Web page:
Adjournment

My first time as a delegate to the State Democratic Farmer Labor (DFL) Convention was definitely exciting and suspenseful! I met some amazing people and loved seeing the political process in action.

Thanks to ABC-6 in Rochester for noticing my blog, reaching out, and then sending a wonderful reporter, Noelle Anderson, to interview me about my experience as a first-time delegate. Here’s the link to the DFL Delegate Strives to Give a Voice to Those Without One report from ABC-6 KAAL-TV. Enjoy!

Justin with reporter Noelle Anderson smiling

(ABC 6 News) — There are 3,000 extra people in Rochester this weekend for the state DFL Convention. Half of those are delegates.

One of those delegates is Justin Smith, a public speaker, blogger and disability rights advocate. He’s only 19 years old, and he’s already become a leader for people with disabilities.

“It is important for me to make my voice heard, and show up and to be an advocate for the change. That’s why I am a delegate,” Justin said. “It’s important that people with disabilities are included in meaningful ways. That includes being involved in the political process.”

Justin lives with Athetoid Cerebral Palsy. He uses a communication device to talk, and that device, as well as his power chair, comes at a cost, which is why he’s advocating for support, to make sure anyone who needs technology and care- gets it.

“He’s able to share his unique perspective on how we can all make this work better. He needs support and full-time staff and health care and special equipment, accessible technology. Technology is key for this kid. It’s his independence,” said Kris Schulze, Justin’s mom.

Kris and Justin smiling

“There have been real threats to medical assistance and health care which mean very real threats to people with disabilities. We need more options for self-determination. I want to live with as much choice and independence as possible. Isn’t that what anyone would want?” Justin explained.

Justin says one in five people in America have a disability and one in four 20 year olds will have a disability before they retire.

“I am terrified that many of us with disabilities who need Medicaid will lose our freedom to choose how to live our lives. This support matters. It helps me make an impact on the world,” Justin said.

This leadership role isn’t new for Justin. Last year he was featured in Microsoft’s Inclusion in Action Video series.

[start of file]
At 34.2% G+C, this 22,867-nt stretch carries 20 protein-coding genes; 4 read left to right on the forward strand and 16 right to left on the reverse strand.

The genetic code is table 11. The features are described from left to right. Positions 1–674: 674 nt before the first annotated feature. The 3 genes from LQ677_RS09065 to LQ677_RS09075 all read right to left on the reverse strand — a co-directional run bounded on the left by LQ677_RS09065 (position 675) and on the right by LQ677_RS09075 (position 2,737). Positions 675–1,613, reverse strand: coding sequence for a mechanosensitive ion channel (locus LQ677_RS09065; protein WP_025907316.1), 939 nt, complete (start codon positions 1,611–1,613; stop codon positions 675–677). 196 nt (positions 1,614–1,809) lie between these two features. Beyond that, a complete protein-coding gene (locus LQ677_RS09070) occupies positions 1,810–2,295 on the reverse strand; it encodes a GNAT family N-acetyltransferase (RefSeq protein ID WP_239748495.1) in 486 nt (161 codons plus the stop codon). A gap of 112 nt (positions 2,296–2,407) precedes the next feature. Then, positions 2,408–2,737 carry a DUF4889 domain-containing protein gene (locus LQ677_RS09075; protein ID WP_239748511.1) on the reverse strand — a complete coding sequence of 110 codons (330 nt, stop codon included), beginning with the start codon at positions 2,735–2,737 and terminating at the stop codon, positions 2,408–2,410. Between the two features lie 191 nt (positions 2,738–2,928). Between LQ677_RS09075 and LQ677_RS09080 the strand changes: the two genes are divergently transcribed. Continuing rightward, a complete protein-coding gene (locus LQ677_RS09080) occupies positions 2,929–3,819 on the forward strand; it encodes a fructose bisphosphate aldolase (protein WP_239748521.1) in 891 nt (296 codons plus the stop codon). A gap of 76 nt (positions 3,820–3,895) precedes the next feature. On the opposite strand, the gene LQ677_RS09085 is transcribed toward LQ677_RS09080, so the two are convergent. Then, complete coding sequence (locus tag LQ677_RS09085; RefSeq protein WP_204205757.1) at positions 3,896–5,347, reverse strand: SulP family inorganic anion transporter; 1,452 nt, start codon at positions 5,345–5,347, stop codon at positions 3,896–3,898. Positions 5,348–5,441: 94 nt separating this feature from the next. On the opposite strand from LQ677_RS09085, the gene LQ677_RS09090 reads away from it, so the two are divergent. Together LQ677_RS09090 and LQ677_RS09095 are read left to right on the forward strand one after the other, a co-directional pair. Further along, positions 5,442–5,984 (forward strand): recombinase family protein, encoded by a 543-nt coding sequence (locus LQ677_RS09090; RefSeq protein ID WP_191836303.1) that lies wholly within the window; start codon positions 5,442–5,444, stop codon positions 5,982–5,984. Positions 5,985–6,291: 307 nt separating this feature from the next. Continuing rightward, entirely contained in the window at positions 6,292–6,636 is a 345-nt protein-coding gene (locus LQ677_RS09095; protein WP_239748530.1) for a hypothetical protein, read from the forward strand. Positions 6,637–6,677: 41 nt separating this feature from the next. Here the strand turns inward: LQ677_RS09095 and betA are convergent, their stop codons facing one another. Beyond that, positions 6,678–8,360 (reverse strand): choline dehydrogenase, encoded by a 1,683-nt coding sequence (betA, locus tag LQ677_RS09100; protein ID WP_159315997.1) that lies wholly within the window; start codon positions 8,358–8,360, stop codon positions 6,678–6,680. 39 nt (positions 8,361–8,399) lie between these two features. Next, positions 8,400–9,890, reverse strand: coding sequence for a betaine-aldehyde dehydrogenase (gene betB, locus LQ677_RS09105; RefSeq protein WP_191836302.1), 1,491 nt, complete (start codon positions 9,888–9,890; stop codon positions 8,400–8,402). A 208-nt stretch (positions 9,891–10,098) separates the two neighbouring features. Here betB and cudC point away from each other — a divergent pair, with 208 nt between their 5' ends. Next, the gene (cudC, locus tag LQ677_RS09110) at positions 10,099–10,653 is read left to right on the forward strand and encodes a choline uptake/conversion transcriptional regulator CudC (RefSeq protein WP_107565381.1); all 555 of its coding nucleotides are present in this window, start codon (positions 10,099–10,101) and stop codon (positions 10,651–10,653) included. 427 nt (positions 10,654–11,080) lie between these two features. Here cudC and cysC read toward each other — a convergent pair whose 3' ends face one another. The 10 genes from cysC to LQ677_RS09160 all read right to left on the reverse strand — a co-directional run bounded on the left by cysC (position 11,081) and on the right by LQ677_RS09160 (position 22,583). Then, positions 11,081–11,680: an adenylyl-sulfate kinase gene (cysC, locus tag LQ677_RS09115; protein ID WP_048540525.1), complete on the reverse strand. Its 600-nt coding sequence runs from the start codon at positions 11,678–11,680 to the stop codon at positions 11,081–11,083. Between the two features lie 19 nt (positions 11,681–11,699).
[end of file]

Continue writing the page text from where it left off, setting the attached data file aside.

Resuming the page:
Justin also has his own blog called Justin Smith Writes.

Ready to convene

Two years ago, I voted for the first time soon after I turned 18. This year I wanted to get more involved in the process so went to my local caucus. I raised my hand to be a delegate. The next step was going to  the Organizing Unit convention. I caucused for disability rights and Tim Walz for Governor and was selected to be a delegate to the State Convention. The State Convention is this weekend and I’m so excited to be there and make my voice heard for issues impacting people with disabilities

What are some of those issues?

Justin with I voted sticker on next to Vote Here sign and US Flag

  • Protect Medicaid and services for people with disabilities. The federal government cut 7% of funding for Minnesotans receiving Home and Community Based Services for living in their communities. I could potentially see cuts to my waiver budget for staffing this year because this year’s state budget bill did not pass. We need a Governor and legislature that will do everything they can to protect services so that people with disabilities are able to live in their communities.
  • Education that is inclusive and accessible for all students is a common issue for students with disabilities. Funding education for K-12 and ensuring that there are real options for transition age students to have the supports they need to attend college are important.
  • We need to select a governor who can work productively with either party to get stuff done. Both parties need to compromise and figure out how to keep moving our state forward while protecting and making sure services are available for those of us with disabilities so that we have the supports we need to live independently.

So, this weekend, I will see what a State Convention is all about. I’ll be doing what I can to make sure that people are aware of how important it is for our state to stay strong when faced with threats to Medicaid and other services that people with disabilities depend on.